The University of Southampton
University of Southampton Institutional Repository

Changing patterns of parking search

Changing patterns of parking search
Changing patterns of parking search
It has long been understood in car parking behavioural research that sociological, psychological and practical factors determine where a motorist parks and when they decide to do so. Empirical studies from the 1980s suggested that motorists then adopted a series of strategies when seeking the most suitable space closest to their destination and psychologists have suggested that this was predominantly actioned from the unconscious (i.e. habit). Over the last thirty years however society has seen a revolution in communications technology, information availability and general travel behaviour and therefore these views on motorist behaviour when searching for a parking space may no longer be valid.

To assess this, a survey of motorists was undertaken in 2013 in Brighton and Hove to determine whether the patterns identified in the 1980’s data are still in use today and how strategies (if any) of motorists vary according to their socio-demographic characteristics. Key findings include that while motorists still usually head for the same car park initially, there is now often a much clearer back-up strategy if unsuccessful; this may involve cruising (where vehicles seem to be driving around with little purpose), but this is not as random as identified in previous research. Motorists also revealed strong optimism tendencies and often cynical views about real-time parking information.

Eight distinct psychographic groups were extracted through cluster analysis, with each group representing a unique combination of preferences, worldviews and attitudes, indicating that different groups may need to be targeted in different ways to optimise the chance of influencing parking behaviour. It is clear from the data that the same parking behaviour can take place for different reasons and that the same attitudes can lead to different behaviours. The implications of this are that local authorities may need to rethink their strategies to best influence motorist parking behaviour.
Charles, Chris
2b953710-03f2-48f8-962c-bc65f774e606
Waterson, Ben
60a59616-54f7-4c31-920d-975583953286
Charles, Chris
2b953710-03f2-48f8-962c-bc65f774e606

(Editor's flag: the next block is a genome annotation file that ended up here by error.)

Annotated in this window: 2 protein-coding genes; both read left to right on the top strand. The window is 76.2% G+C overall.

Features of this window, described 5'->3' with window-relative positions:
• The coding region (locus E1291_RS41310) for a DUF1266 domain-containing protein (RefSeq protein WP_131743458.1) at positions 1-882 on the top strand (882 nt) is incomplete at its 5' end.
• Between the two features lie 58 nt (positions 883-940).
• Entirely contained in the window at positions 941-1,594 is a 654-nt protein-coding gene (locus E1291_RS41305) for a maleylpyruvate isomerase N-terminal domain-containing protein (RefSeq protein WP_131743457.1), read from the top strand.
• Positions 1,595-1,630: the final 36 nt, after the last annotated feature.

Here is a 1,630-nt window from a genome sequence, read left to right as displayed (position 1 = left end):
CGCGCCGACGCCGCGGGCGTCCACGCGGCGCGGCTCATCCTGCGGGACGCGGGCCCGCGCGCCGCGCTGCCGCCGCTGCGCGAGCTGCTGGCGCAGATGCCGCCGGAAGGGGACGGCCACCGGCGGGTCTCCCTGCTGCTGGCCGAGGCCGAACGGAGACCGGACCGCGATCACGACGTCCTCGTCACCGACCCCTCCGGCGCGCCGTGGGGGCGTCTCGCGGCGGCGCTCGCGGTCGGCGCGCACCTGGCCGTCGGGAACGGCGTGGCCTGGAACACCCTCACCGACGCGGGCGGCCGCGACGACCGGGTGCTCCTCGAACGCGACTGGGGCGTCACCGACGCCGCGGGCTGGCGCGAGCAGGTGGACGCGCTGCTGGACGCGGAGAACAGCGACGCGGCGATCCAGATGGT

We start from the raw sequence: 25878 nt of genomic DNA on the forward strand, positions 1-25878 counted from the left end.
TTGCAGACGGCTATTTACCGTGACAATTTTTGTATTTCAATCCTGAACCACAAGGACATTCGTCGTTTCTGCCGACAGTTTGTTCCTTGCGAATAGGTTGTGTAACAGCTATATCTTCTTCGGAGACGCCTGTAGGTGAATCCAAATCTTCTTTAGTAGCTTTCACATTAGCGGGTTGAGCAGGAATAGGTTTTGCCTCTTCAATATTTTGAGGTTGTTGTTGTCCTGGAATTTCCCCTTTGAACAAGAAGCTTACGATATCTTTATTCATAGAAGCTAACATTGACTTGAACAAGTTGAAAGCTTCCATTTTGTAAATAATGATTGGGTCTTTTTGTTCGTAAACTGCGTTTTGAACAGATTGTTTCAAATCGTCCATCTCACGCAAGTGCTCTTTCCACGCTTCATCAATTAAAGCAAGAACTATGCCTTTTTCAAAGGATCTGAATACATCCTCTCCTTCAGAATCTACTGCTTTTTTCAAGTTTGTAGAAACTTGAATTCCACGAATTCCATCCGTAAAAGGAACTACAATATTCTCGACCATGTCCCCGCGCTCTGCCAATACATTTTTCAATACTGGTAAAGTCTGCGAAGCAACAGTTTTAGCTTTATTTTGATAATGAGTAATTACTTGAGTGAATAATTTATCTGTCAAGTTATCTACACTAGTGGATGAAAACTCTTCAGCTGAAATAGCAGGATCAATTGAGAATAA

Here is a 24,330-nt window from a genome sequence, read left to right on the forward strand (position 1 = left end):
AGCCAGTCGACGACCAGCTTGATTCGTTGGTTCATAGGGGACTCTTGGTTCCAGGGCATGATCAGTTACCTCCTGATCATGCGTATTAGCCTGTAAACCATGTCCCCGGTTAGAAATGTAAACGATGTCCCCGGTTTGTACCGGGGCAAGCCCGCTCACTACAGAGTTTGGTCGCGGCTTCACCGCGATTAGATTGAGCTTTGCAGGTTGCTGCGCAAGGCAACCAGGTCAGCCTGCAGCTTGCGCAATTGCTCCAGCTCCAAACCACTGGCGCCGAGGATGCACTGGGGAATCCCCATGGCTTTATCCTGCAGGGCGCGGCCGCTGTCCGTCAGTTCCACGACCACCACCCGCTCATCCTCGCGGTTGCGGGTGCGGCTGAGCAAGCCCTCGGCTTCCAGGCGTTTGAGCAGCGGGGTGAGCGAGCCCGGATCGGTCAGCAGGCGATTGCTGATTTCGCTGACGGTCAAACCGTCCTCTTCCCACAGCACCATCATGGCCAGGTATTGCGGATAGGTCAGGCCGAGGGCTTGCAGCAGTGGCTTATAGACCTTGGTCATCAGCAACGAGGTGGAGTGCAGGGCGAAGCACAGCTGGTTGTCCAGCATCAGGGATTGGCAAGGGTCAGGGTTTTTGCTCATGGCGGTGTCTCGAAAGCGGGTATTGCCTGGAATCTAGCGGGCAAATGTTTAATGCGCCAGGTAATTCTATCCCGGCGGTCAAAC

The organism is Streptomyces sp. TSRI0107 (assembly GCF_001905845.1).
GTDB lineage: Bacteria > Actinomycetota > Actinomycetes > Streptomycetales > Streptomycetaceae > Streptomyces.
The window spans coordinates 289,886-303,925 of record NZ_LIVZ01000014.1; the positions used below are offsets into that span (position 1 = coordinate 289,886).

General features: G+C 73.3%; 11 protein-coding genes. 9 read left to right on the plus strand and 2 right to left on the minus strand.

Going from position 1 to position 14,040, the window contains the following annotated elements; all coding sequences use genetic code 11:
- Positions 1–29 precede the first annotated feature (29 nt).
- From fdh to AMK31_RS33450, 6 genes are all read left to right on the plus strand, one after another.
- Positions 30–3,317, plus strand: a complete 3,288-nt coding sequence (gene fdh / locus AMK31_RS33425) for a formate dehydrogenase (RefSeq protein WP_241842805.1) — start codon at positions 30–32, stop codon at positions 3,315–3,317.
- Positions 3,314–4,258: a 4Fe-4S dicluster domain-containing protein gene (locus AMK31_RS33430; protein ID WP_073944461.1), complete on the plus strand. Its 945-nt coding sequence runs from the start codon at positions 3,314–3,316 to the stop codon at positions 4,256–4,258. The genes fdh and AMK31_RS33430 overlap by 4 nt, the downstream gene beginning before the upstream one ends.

Waterson, Ben
60a59616-54f7-4c31-920d-975583953286

Charles, Chris and Waterson, Ben (2014) Changing patterns of parking search. 46th Annual Conference of the Universities' Transport Study Group. 06 - 08 Jan 2014.

Record type: Conference or Workshop Item (Paper)

Abstract

It has long been understood in car parking behavioural research that sociological, psychological and practical factors determine where a motorist parks and when they decide to do so. Empirical studies from the 1980s suggested that motorists then adopted a series of strategies when seeking the most suitable space closest to their destination and psychologists have suggested that this was predominantly actioned from the unconscious (i.e. habit). Over the last thirty years however society has seen a revolution in communications technology, information availability and general travel behaviour and therefore these views on motorist behaviour when searching for a parking space may no longer be valid.

To assess this, a survey of motorists was undertaken in 2013 in Brighton and Hove to determine whether the patterns identified in the 1980’s data are still in use today and how strategies (if any) of motorists vary according to their socio-demographic characteristics. Key findings include that while motorists still usually head for the same car park initially, there is now often a much clearer back-up strategy if unsuccessful; this may involve cruising (where vehicles seem to be driving around with little purpose), but this is not as random as identified in previous research. Motorists also revealed strong optimism tendencies and often cynical views about real-time parking information.

Eight distinct psychographic groups were extracted through cluster analysis, with each group representing a unique combination of preferences, worldviews and attitudes, indicating that different groups may need to be targeted in different ways to optimise the chance of influencing parking behaviour. It is clear from the data that the same parking behaviour can take place for different reasons and that the same attitudes can lead to different behaviours. The implications of this are that local authorities may need to rethink their strategies to best influence motorist parking behaviour.

Full text not available from this repository.

More information

Published date: January 2014
Venue - Dates: 46th Annual Conference of the Universities' Transport Study Group, 2014-01-06 - 2014-01-08
Organisations: Transportation Group

Identifiers

Local EPrints ID: 361082
URI: http://eprints.soton.ac.uk/id/eprint/361082
PURE UUID: 768b419f-8c62-4142-af7e-df72f1ecc3f1
ORCID for Ben Waterson: ORCID iD orcid.org/0000-0001-9817-7119

Catalogue record

Date deposited: 15 Jan 2014 11:44
Last modified: 10 Jul 2020 00:26

Export record

Download statistics

Downloads from ePrints over the past year. Other digital versions may also be available to download e.g. from the publisher's website.

View more statistics

Atom RSS 1.0 RSS 2.0

Contact ePrints Soton: eprints@soton.ac.uk

ePrints Soton supports OAI 2.0 with a base URL of http://eprints.soton.ac.uk/cgi/oai2

This repository has been built using EPrints software, developed at the University of Southampton, but available to everyone to use.

We use cookies to ensure that we give you the best experience on our website. If you continue without changing your settings, we will assume that you are happy to receive cookies on the University of Southampton website.

×